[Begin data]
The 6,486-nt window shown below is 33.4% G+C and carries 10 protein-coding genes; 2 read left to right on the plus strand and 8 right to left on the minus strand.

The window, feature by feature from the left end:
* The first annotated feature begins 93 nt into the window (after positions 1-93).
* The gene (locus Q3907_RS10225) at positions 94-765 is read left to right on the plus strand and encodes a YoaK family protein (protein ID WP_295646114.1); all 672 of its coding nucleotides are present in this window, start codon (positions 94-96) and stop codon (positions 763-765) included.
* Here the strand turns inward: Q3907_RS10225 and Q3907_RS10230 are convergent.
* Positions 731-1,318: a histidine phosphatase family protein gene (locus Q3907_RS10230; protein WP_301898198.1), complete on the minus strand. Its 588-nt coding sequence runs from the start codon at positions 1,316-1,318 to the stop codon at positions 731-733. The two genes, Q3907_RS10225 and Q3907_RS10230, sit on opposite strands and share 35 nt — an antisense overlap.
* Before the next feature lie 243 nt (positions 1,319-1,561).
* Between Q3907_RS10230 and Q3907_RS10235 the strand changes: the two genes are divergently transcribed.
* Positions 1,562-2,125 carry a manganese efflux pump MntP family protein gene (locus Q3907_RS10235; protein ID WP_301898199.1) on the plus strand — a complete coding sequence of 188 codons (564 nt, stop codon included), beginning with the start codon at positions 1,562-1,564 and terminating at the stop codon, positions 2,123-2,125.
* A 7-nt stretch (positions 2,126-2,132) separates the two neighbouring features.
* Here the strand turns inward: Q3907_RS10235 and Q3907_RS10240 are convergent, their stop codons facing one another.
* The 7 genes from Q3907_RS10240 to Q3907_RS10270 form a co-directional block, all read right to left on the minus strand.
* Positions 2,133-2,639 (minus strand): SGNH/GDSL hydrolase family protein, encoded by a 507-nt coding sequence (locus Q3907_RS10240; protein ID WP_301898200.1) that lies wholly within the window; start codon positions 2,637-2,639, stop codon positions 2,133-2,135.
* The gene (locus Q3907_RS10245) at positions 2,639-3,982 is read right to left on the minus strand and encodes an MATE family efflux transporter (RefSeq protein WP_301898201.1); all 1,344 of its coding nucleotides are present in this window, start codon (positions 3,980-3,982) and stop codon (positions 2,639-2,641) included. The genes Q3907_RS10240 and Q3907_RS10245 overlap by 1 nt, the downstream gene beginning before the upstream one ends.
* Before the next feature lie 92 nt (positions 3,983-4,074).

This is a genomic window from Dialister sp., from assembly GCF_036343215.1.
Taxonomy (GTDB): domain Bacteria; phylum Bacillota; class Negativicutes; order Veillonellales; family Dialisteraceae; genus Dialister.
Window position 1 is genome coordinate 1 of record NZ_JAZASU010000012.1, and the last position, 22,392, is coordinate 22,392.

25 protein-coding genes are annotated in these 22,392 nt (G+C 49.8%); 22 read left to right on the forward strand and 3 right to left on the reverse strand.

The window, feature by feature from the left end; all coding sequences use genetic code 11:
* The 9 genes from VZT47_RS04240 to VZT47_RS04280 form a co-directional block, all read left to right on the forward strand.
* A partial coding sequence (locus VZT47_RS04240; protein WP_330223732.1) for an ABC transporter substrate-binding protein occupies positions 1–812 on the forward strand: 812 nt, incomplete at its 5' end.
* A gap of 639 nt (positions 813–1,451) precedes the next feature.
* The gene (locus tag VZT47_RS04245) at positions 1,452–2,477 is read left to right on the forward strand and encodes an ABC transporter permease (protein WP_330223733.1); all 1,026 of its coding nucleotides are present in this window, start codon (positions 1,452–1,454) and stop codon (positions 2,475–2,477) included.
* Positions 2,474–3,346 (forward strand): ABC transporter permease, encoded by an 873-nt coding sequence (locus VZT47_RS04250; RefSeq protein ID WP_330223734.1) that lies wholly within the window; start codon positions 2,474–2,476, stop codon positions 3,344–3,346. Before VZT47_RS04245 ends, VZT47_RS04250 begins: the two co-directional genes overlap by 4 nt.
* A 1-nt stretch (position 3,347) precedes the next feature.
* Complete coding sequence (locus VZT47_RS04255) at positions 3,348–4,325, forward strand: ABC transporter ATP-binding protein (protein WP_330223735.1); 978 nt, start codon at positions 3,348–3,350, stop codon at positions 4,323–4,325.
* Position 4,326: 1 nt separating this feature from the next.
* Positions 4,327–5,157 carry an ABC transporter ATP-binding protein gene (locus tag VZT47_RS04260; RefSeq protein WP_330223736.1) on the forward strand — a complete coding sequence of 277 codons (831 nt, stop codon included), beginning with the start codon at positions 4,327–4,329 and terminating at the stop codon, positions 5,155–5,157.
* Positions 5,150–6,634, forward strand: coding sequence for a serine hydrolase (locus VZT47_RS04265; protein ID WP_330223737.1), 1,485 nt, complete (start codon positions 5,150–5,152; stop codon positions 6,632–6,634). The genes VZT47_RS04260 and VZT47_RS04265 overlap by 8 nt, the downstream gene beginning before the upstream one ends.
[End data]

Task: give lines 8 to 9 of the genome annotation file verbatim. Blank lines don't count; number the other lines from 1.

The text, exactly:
* Between Q3907_RS10230 and Q3907_RS10235 the strand changes: the two genes are divergently transcribed.
* Positions 1,562-2,125 carry a manganese efflux pump MntP family protein gene (locus Q3907_RS10235; protein ID WP_301898199.1) on the plus strand — a complete coding sequence of 188 codons (564 nt, stop codon included), beginning with the start codon at positions 1,562-1,564 and terminating at the stop codon, positions 2,123-2,125.